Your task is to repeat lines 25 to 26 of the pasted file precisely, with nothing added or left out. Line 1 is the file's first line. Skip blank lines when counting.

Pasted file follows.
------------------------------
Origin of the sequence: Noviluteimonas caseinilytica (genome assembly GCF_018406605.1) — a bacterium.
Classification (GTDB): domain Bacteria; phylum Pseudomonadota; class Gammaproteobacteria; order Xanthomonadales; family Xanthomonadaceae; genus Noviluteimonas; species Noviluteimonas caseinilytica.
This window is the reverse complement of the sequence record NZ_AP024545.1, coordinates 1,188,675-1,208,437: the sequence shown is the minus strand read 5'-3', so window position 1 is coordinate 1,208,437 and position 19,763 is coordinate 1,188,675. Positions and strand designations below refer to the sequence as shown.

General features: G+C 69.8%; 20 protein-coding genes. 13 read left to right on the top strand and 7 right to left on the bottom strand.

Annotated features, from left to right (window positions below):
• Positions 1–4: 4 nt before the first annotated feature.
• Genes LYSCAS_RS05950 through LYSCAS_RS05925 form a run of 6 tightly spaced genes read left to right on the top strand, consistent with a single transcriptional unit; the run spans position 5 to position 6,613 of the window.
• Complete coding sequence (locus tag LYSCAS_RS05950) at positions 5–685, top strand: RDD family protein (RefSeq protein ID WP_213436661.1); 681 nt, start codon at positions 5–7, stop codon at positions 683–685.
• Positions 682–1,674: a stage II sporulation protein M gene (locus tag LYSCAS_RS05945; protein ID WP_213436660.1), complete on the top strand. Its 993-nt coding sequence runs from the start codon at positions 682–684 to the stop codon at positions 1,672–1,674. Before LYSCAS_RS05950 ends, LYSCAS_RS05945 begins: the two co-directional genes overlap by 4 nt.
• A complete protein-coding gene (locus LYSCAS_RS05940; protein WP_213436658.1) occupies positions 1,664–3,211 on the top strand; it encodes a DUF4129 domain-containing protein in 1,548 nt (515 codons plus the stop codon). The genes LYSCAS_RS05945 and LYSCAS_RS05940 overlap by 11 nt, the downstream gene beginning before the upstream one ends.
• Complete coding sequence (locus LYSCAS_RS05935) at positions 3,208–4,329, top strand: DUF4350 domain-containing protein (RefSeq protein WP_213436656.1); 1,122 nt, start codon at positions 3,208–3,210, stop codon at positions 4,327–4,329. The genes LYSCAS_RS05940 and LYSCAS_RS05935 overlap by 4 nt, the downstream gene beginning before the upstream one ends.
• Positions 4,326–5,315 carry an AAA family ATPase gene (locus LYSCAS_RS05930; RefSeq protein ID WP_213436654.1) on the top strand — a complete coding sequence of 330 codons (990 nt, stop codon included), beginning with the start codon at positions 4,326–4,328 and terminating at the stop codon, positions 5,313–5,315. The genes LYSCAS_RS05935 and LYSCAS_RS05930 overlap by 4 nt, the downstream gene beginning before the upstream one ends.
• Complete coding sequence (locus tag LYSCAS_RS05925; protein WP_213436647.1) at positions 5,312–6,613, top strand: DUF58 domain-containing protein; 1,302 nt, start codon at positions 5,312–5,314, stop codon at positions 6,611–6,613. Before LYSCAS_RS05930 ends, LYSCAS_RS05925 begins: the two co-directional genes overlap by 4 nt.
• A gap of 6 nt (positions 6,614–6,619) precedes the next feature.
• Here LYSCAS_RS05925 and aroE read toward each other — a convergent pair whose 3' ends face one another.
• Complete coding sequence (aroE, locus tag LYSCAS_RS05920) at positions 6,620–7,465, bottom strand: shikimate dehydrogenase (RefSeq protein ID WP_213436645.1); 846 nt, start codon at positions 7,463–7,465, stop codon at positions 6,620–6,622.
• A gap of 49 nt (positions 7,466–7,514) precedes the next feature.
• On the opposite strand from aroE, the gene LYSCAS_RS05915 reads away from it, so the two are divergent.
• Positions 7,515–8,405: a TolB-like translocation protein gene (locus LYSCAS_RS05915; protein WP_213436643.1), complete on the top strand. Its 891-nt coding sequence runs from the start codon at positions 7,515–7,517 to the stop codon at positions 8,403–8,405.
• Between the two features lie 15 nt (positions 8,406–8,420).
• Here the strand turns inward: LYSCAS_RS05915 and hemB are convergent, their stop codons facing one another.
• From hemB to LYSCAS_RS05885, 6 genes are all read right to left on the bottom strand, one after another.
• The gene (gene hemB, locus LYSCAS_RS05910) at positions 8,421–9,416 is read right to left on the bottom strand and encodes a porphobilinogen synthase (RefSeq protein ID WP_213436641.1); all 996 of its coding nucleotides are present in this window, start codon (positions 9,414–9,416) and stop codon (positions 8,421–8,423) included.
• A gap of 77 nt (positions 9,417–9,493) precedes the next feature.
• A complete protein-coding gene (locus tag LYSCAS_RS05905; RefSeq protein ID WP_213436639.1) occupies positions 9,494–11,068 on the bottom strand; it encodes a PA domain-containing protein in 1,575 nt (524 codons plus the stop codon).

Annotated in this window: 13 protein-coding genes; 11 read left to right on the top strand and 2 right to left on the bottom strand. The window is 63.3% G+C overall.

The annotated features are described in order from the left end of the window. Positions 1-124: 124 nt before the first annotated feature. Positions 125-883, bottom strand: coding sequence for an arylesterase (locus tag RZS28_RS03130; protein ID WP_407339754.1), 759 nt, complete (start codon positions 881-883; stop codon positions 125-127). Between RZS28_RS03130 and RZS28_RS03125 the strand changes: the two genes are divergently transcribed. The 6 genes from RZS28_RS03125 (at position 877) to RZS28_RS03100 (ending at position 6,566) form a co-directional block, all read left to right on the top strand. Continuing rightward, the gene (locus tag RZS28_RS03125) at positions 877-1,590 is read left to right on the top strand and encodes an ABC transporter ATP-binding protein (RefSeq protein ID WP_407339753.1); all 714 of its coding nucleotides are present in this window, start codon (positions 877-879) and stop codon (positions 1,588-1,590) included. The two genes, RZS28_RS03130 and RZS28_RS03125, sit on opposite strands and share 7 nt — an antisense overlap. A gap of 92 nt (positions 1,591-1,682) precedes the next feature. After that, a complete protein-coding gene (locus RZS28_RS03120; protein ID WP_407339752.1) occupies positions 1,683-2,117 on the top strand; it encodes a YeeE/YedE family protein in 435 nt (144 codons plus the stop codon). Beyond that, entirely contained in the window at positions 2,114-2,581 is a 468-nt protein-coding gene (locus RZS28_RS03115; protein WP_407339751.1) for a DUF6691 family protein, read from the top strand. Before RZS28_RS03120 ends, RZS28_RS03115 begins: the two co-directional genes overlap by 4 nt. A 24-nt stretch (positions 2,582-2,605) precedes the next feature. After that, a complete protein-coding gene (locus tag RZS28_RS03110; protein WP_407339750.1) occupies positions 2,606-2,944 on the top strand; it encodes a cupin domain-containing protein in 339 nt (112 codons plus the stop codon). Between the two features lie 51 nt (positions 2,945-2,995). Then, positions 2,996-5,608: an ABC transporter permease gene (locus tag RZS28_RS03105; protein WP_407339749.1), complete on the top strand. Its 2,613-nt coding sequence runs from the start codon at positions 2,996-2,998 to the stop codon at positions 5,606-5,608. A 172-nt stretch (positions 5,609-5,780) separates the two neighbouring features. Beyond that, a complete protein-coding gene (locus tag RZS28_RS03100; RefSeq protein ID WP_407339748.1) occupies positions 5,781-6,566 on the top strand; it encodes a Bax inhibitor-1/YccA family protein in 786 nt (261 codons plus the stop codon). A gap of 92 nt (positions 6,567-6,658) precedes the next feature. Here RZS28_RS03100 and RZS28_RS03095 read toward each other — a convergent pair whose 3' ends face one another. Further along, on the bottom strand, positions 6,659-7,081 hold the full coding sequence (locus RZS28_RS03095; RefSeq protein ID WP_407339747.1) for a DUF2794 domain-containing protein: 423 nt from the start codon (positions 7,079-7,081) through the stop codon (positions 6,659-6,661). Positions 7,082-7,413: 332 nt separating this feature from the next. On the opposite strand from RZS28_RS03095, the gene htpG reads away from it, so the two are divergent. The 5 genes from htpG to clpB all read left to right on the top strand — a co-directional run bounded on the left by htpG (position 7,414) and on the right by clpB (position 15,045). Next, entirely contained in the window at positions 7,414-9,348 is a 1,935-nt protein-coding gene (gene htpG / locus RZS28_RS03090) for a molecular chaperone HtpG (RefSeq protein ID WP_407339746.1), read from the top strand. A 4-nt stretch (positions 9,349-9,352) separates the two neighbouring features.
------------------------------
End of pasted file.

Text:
• A complete protein-coding gene (locus tag LYSCAS_RS05905; RefSeq protein ID WP_213436639.1) occupies positions 9,494–11,068 on the bottom strand; it encodes a PA domain-containing protein in 1,575 nt (524 codons plus the stop codon).

Annotated in this window: 13 protein-coding genes; 11 read left to right on the top strand and 2 right to left on the bottom strand. The window is 63.3% G+C overall.